This February marks the 10th anniversary of the launch of Landsat 8, launched by NASA in 2013 and operated by the US Geological Survey. Equipped with its Operational Land Imager (OLI) and Thermal Infrared Sensor (TIRS) onboard instruments, Landsat 8 represented a significant advance in remote sensing technology and was the first to allow everyone in the world fully free and open access to its data from first light.
In celebration of a decade of service, we take a look back at some of the remarkable ways Landsat 8 has fundamentally altered the way we see our world.
Landsat 8: A Decade of Service (script) by Chris Burns
For 50 years, the Landsat mission has kept a watchful eye over earth, providing the longest continuous record of our planet from space and bolstering our understanding of land use, urbanization, climate change and more.
This February marks the 10th anniversary. of the launch of Landsat 8, launched by NASA in 2013 and operated by the U.S. Geological Survey.
Equipped with its Operational Land Imager and Thermal Infrared Sensor instruments, Landsat 8 represented a significant advance in remote sensing technology and was the first to allow everyone in the world fully free and open access to its data from first light.
In celebration of a decade of service, let’s take a look back at some
of the remarkable ways Landsat 8 has fundamentally altered
the way we see our world.
No, this isn’t the Northern Lights. This is a phytoplankton bloom in Lake Erie, captured by Landsat 8 in September 2017. This massive concentration of microscopic aquatic plants is a regular occurrence in bodies of water worldwide and can present serious harm to humans and wildlife.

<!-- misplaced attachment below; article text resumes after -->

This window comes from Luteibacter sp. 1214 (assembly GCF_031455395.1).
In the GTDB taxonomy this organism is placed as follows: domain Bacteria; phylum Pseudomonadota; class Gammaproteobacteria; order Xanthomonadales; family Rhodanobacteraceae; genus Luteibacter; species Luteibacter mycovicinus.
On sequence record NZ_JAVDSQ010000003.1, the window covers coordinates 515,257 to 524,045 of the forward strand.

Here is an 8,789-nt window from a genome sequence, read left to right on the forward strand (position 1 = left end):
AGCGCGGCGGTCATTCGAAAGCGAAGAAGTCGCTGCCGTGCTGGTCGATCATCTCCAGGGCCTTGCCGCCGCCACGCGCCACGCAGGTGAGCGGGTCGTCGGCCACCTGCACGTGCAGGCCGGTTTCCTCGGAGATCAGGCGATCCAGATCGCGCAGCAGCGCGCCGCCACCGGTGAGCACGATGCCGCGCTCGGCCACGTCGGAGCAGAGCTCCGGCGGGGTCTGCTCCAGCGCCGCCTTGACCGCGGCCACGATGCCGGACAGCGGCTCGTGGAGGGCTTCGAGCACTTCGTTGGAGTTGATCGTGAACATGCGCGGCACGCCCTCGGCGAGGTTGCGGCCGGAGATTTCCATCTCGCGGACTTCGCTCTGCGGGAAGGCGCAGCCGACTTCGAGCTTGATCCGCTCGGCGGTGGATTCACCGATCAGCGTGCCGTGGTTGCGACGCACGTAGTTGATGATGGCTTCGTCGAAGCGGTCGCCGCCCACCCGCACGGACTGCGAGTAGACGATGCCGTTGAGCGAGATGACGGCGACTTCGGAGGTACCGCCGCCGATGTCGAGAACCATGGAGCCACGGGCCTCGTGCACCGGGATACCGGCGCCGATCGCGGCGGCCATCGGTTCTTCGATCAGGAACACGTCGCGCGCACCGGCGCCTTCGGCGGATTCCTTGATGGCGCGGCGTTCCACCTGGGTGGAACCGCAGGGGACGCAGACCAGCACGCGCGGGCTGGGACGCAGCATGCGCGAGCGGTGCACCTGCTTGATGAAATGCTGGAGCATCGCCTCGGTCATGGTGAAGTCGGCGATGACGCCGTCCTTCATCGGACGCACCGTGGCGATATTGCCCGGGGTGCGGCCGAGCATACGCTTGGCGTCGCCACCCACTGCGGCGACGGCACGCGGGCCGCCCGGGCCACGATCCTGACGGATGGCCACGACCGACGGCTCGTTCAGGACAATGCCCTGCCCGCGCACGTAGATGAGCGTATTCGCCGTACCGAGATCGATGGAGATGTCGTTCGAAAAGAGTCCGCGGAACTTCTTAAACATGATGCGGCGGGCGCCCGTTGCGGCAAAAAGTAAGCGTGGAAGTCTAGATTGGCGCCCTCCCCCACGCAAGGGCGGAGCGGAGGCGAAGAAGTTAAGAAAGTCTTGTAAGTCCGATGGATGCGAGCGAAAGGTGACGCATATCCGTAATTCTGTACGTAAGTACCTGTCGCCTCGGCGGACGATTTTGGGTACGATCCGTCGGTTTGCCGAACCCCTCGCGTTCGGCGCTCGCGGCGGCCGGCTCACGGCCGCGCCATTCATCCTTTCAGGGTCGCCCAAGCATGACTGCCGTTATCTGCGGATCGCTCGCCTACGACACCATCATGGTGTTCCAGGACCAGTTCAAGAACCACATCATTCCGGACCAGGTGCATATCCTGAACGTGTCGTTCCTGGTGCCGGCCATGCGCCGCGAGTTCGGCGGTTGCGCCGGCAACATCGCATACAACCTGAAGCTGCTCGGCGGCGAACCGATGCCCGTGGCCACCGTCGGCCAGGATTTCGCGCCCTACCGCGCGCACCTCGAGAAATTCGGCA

Though water is notoriously difficult to study from space, engineering improvements to the sensitivity of OLI allowed Landsat 8 to identify these blooms in greater detail and help water managers inform the public.
Lake Erie is no stranger to these types of blooms, particularly during the summer, when warm temperatures and agricultural runoff frequently cause phytoplankton blooms that can last months at a time. This particular bloom lasted from July to September.
From the Great Lakes, we traveled to Utah’s Great Salt Lake, the largest saline lake in the country and the eighth largest in the world.
This image, captured in June 1985 by Landsat 5, shows the lake at its highest level.
Following a string of years of record rainfall and snowmelt runoff.
Flash forward 27 years later to this image captured in July 2022 by Landsat 8 showing the lake at its lowest water level elevation on record.
So, what happened to all the water?
The answer? A decades-long megadrought and, at least in part, us.
The diverting of water for housing and agriculture in the surrounding area has been standard practice for almost a century. But the increase in population around Salt Lake City caused these diversions to intensify in recent decades.
The Great Salt Lake’s shrinking shoreline is a great example of just how critical the effective management of our planet’s water resources will be in the coming decades.